Facts for Families

Facts for Families

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Curing Cabin Fever

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Cheri Burcham
Extension Educator, Family Life

By Cheri Burcham, Family Life Educator

Ah, winter. Where children and parents are bound together for nearly endless days of togetherness with little opportunity for outdoor activities to burn off energy and lift the spirits. The newness and novelty of toys received as holiday gifts has long since faded and the daily trend may involve spending too much time on the couch. As the winter drags on, parents and kids alike may get a touch of "cabin fever." Feelings of lethargy, boredom, restlessness, and even irritability go hand in hand with the reality of being stuck indoors. It may seem that the winter will never end and spring will never come.

Extension Educator Karla Belzer offers up these great ideas to "cure" your cabin fever:

Make mealtime fun. Plan a fun family meal and encourage everyone to get involved. The meal doesn't have to be fancy or expensive – remember to keep it simple. A great idea is to have a "theme" and then name food items after the theme. Enlist the children in brainstorming ideas! Give fun names to the food on the menu for the theme night. As an example, the theme could be "Cowboy Night" featuring cow patties (hamburgers), golden nuggets (corn), rootin' tootin' beans (baked beans), and farm fresh fruit. Have the kids create, draw, or color an actual menu to accompany the theme and dress the part. Other great ways to making mealtime fun could be to have a funny hat night, a no utensils night, a backwards meal (wear your clothes backwards), sports night, eating under the table, and on and on. With my own family, we occasionally make a rule where each person has to act and talk like another family member at the table for the entire meal. Kids act and talk like adults, adults act and talk like kids – and the laughter roars! With a little creativity and effort, a fun family meal can add some energy and excitement.

Get physical. Cabin fever is problematic for kids because winter often reduces time, space, and opportunities for active, physical play. This build-up of physical tension can lead to unacceptable behavior simply because the child can't burn off pent up energy. Whenever possible, provide children with opportunities to be physical. As the mom of two, very active little boys, I am constantly finding ways for them to get their physical energy out. Have a race up the stairs or around the living room. Create a space in the home where it is okay for roughhousing and wrestling (a favorite in my house!). Suggest to the children that they create an obstacle course and use a timer to time their completion of the course. Crank up the music and throw an impromptu dance party – even better if you add flashlights to wave around on the dance floor! Whatever you come up with to burn off the energy, get involved with the children – it will do all of you good!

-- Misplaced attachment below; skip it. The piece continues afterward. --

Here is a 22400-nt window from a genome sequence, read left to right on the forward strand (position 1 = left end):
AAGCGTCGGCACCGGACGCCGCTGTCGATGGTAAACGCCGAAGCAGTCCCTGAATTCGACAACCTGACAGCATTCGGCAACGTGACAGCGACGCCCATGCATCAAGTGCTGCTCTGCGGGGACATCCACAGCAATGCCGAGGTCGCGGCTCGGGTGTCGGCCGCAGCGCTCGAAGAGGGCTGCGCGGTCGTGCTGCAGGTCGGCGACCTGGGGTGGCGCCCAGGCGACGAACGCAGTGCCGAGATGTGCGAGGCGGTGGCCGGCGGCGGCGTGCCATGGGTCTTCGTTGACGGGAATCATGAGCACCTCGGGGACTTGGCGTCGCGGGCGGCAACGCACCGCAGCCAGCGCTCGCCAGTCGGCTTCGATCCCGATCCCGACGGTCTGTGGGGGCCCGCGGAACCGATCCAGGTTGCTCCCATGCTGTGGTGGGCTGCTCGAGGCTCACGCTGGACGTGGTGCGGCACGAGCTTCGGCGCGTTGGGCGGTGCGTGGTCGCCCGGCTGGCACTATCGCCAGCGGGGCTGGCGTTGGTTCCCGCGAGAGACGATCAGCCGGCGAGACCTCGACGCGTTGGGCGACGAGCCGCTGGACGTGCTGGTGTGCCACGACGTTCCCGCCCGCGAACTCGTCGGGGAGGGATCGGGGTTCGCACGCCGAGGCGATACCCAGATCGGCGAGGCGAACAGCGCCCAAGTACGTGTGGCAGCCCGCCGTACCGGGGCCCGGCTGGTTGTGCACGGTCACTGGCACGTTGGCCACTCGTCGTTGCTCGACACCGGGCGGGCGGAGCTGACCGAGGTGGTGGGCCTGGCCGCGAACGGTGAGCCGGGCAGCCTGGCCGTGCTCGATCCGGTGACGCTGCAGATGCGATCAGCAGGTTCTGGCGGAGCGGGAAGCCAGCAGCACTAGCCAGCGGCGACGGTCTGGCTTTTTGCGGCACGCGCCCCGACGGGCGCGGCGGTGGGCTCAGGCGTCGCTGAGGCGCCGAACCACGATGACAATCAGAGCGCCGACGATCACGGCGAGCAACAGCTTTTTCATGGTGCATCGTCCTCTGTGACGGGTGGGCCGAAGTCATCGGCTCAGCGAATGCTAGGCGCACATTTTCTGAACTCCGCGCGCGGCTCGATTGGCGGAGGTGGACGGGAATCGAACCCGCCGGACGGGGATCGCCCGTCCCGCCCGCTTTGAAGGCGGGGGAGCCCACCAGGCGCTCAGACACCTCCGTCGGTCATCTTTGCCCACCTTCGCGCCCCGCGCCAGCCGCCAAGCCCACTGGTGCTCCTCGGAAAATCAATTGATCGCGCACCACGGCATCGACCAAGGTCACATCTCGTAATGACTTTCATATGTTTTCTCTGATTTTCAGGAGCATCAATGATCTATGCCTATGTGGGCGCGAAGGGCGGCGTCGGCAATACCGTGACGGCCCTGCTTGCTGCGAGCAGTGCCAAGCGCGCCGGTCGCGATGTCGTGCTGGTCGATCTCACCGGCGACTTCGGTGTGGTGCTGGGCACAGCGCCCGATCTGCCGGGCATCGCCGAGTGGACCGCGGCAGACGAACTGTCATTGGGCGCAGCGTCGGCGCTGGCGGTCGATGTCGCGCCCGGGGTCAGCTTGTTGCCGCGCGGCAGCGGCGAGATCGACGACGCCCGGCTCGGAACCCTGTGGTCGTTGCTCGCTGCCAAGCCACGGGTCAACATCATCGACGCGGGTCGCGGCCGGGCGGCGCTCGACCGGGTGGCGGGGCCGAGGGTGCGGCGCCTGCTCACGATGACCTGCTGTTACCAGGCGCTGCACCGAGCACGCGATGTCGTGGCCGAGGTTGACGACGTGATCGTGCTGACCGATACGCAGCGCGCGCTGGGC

Plan activities in the community. Since you have to be inside anyway, winter is a great time to visit and explore indoor spaces in your community. Libraries are great places to go for quiet time activities and a change of scenery – as an added bonus, many public libraries offer craft, science, and play activities. Create a "winter" bucket list of indoor attractions your family can visit – don't forget local museums, bowling centers, craft centers, indoor pools, and recreation centers. Check out your local Extension office for activities and programs for children and families. Consider taking your children to a local nursing home to volunteer. Playing games, doing crafts, singing songs, even reading to older adults is a great way for children to help out, to learn how to interact with others, and to even learn responsibility.

Venture outdoors whenever possible. As long as it is not bitterly cold, aim to go outside for at least a few minutes every day. Take the dog on a quick walk, play a quick game of tag, race to and from the mailbox are just a few ideas of things that can be done to get some fresh air. Get the kids out to explore your outdoor space and observe how plants and the landscape has changed with the season. When it snows, get outside. Building snowmen and snow forts, making snow angels, and going sledding are great ways to get active and enjoy the outdoors.

Bust boredom by planning ahead. Cabin fever is often exacerbated when children become bored and feel that there is little to do. You can plan ahead to bust boredom by having activities at the ready and on-hand. Turn off the television and turn towards family activities. Create a craft kit by filling a storage box with various craft items and pulling out the kit when boredom sets in. Stock your pantry or cupboards with quick and easy cooking or baking activities. Pull out board games and puzzles. Set aside time and space to look at old family photos or videos. Consider setting aside a gift or two (or five!) from the holidays and doling them out on occasion throughout the winter.

Your family can successfully survive cabin fever using your imagination, creativity, and flexibility. Spring will be here soon. In the meantime, have fun, be flexible, and get active!

Source: Family Files https://web.extension.illinois.edu/hkmw/eb380/entry_13768/

For more information on University of Illinois Unit 19 programming and to read more helpful articles, visit our website at http://web.extension.illinois.edu/ccdms/index.html or call us at (217)345-7034. Also visit the Family Files Blog at http://web.extension.illinois.edu/hkmw/eb380/

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